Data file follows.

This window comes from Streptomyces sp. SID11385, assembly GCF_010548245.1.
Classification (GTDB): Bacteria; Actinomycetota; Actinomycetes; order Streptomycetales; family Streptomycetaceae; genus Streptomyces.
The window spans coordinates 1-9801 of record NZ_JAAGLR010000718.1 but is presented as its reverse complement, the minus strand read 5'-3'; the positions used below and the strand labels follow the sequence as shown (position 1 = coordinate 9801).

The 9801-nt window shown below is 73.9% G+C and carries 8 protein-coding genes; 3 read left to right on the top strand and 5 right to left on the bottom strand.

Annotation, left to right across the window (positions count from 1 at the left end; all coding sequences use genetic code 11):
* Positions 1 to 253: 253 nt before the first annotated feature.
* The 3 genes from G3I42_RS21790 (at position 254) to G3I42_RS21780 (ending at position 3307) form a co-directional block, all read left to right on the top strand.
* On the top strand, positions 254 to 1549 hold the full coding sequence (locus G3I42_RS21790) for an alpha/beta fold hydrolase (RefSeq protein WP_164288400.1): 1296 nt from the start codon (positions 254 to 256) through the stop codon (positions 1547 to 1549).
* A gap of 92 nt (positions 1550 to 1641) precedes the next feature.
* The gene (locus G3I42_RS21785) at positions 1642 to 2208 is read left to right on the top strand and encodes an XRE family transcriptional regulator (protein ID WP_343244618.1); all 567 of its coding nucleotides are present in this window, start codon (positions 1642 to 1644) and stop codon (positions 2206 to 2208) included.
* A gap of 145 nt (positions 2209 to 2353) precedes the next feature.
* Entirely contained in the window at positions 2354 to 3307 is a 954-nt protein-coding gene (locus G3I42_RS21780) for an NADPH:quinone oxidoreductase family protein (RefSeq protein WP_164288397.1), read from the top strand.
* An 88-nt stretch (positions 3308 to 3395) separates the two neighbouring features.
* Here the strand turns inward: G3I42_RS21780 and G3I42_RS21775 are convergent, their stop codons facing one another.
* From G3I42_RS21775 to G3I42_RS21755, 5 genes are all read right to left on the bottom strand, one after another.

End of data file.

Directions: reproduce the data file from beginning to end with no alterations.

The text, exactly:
This window comes from Streptomyces sp. SID11385, assembly GCF_010548245.1.
Classification (GTDB): Bacteria; Actinomycetota; Actinomycetes; order Streptomycetales; family Streptomycetaceae; genus Streptomyces.
The window spans coordinates 1-9801 of record NZ_JAAGLR010000718.1 but is presented as its reverse complement, the minus strand read 5'-3'; the positions used below and the strand labels follow the sequence as shown (position 1 = coordinate 9801).

The 9801-nt window shown below is 73.9% G+C and carries 8 protein-coding genes; 3 read left to right on the top strand and 5 right to left on the bottom strand.

Annotation, left to right across the window (positions count from 1 at the left end; all coding sequences use genetic code 11):
* Positions 1 to 253: 253 nt before the first annotated feature.
* The 3 genes from G3I42_RS21790 (at position 254) to G3I42_RS21780 (ending at position 3307) form a co-directional block, all read left to right on the top strand.
* On the top strand, positions 254 to 1549 hold the full coding sequence (locus G3I42_RS21790) for an alpha/beta fold hydrolase (RefSeq protein WP_164288400.1): 1296 nt from the start codon (positions 254 to 256) through the stop codon (positions 1547 to 1549).
* A gap of 92 nt (positions 1550 to 1641) precedes the next feature.
* The gene (locus G3I42_RS21785) at positions 1642 to 2208 is read left to right on the top strand and encodes an XRE family transcriptional regulator (protein ID WP_343244618.1); all 567 of its coding nucleotides are present in this window, start codon (positions 1642 to 1644) and stop codon (positions 2206 to 2208) included.
* A gap of 145 nt (positions 2209 to 2353) precedes the next feature.
* Entirely contained in the window at positions 2354 to 3307 is a 954-nt protein-coding gene (locus G3I42_RS21780) for an NADPH:quinone oxidoreductase family protein (RefSeq protein WP_164288397.1), read from the top strand.
* An 88-nt stretch (positions 3308 to 3395) separates the two neighbouring features.
* Here the strand turns inward: G3I42_RS21780 and G3I42_RS21775 are convergent, their stop codons facing one another.
* From G3I42_RS21775 to G3I42_RS21755, 5 genes are all read right to left on the bottom strand, one after another.